The primary gist of Grizzly's report is that IIP has acquired a low-quality portfolio of assets in two respects. First, Grizzly's research appears to indicate that IIP grossly overpaid for the assets it's acquired, which in turn has inflated the company's book value. While book value isn't something investors pay close to attention to for most companies, it can have a lot more bearing with a REIT. In fact, Grizzly suggests these overinflated acquisitions are "bordering in our opinion on fraud."

A neat stack of one hundred dollar bills locked up with thick chain.

Image source: Getty Images.

The second issue is that Grizzly foresees a number of IIP's tenants struggling to pay their rental income. The short-side group estimates that between 38% and 49% of IIP's 2020 rental income is in direct jeopardy, or has already been lost for the year.

It's worth noting that Grizzly also takes issue with IIP's hefty dividend payout of $1 per quarter, equating to a current yield of 5.8%. Grizzly's cash flow analysis suggests that the only way to maintain this payout will be for the company to issue additional stock to raise capital in order to pay its shareholders.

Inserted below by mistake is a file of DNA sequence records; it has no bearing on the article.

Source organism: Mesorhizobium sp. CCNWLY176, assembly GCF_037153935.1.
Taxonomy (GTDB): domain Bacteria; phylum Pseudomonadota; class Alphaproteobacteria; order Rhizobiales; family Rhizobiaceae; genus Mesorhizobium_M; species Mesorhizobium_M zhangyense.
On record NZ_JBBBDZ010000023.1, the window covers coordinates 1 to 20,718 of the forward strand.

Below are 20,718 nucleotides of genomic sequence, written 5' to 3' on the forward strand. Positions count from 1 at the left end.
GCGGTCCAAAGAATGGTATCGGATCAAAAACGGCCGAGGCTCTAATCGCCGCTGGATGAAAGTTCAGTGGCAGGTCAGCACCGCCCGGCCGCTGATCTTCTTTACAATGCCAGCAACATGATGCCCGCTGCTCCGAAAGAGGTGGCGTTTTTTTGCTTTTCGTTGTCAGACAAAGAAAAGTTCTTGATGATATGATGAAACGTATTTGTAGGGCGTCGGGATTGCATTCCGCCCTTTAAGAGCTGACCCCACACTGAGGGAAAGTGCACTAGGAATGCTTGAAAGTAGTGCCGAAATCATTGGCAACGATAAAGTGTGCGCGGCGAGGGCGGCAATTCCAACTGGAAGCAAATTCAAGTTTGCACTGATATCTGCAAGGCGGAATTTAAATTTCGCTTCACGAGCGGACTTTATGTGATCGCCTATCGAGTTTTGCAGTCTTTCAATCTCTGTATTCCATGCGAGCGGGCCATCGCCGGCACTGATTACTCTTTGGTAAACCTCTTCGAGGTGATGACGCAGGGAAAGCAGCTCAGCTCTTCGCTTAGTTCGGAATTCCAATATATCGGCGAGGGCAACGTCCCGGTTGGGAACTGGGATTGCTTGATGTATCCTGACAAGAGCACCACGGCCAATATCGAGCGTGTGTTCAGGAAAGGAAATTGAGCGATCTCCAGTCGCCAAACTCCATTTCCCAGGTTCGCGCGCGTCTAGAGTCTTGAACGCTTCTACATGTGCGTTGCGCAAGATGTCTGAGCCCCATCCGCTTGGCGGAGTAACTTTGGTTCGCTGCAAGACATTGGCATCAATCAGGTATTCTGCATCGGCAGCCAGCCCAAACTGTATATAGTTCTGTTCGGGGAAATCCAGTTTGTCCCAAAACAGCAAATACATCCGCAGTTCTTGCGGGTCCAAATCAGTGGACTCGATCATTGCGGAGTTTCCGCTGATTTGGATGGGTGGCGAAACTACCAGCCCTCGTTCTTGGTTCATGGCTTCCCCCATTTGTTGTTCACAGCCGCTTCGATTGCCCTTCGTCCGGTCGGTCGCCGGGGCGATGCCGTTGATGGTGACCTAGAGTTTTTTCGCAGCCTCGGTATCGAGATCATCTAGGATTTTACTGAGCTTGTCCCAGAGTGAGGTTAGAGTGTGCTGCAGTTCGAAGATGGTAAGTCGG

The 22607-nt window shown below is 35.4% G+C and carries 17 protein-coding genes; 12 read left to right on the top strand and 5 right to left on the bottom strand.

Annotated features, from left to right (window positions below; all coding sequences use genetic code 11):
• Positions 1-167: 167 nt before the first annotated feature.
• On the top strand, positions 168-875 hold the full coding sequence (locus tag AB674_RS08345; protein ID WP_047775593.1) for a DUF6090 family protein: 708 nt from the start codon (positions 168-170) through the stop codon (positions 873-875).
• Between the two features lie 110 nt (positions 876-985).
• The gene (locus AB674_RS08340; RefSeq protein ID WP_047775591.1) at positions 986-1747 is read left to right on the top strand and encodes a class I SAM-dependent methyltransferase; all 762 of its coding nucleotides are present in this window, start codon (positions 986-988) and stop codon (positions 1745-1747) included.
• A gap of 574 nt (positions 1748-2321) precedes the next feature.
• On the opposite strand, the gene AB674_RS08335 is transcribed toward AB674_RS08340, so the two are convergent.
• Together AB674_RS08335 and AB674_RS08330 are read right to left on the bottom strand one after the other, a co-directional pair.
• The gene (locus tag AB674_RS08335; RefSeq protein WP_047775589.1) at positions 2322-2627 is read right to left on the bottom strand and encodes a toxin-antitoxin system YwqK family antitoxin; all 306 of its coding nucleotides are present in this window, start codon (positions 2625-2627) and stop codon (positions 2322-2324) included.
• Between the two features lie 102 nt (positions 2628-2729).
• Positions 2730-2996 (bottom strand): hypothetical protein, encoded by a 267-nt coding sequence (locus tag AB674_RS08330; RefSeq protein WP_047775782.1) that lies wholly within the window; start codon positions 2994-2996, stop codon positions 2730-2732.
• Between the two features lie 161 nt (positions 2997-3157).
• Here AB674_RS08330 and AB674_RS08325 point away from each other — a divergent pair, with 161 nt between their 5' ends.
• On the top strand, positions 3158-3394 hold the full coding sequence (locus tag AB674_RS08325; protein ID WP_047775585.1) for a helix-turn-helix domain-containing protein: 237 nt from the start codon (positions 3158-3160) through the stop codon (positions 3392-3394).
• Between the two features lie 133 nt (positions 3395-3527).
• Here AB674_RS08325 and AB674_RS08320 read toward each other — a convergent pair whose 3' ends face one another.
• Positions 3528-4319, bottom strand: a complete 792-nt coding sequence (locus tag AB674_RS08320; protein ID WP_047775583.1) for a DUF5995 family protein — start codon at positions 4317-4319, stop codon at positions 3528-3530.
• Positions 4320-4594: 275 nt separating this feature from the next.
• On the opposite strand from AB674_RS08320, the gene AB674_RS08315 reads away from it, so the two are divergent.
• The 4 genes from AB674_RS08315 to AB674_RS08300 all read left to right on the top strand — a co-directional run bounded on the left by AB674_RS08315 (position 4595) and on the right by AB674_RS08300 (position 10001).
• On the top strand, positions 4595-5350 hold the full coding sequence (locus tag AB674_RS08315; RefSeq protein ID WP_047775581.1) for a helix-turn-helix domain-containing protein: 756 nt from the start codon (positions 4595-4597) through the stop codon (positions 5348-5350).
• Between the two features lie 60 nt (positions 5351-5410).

After dragging IIP through the coals, Grizzly Research believes the per-share value for the company is no higher than $22.29, which represents 68% downside to the closing price on the day prior to the release of the short-side report.

The biggest concern of this report isn't what you'd think

Innovative Industrial Properties was quick to respond to Grizzly's short-side report, noting that it contained "numerous false and misleading statements about IIP." However, the company chose not to respond too many of the allegations as the company claims Grizzly's research "is flawed and demonstrates a fundamental misunderstanding of IIP's business model."